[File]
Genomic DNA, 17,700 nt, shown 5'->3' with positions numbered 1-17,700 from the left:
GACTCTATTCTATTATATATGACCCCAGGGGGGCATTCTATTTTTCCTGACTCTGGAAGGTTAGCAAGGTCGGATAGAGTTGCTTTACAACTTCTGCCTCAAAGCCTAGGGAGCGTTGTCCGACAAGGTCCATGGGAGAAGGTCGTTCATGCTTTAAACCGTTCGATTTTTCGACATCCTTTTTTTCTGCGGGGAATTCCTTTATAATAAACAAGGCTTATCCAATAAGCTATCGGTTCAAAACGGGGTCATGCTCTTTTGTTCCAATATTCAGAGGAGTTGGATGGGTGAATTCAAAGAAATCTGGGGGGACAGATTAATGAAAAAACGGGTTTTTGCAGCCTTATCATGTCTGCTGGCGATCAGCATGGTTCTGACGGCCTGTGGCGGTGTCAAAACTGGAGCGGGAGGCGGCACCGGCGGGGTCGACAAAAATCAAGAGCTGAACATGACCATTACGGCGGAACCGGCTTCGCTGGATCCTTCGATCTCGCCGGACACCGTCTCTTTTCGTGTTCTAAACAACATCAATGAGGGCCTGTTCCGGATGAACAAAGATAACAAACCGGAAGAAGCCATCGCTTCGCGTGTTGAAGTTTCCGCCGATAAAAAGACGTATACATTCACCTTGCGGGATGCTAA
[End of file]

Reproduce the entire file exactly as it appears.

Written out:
Genomic DNA, 17,700 nt, shown 5'->3' with positions numbered 1-17,700 from the left:
GACTCTATTCTATTATATATGACCCCAGGGGGGCATTCTATTTTTCCTGACTCTGGAAGGTTAGCAAGGTCGGATAGAGTTGCTTTACAACTTCTGCCTCAAAGCCTAGGGAGCGTTGTCCGACAAGGTCCATGGGAGAAGGTCGTTCATGCTTTAAACCGTTCGATTTTTCGACATCCTTTTTTTCTGCGGGGAATTCCTTTATAATAAACAAGGCTTATCCAATAAGCTATCGGTTCAAAACGGGGTCATGCTCTTTTGTTCCAATATTCAGAGGAGTTGGATGGGTGAATTCAAAGAAATCTGGGGGGACAGATTAATGAAAAAACGGGTTTTTGCAGCCTTATCATGTCTGCTGGCGATCAGCATGGTTCTGACGGCCTGTGGCGGTGTCAAAACTGGAGCGGGAGGCGGCACCGGCGGGGTCGACAAAAATCAAGAGCTGAACATGACCATTACGGCGGAACCGGCTTCGCTGGATCCTTCGATCTCGCCGGACACCGTCTCTTTTCGTGTTCTAAACAACATCAATGAGGGCCTGTTCCGGATGAACAAAGATAACAAACCGGAAGAAGCCATCGCTTCGCGTGTTGAAGTTTCCGCCGATAAAAAGACGTATACATTCACCTTGCGGGATGCTAA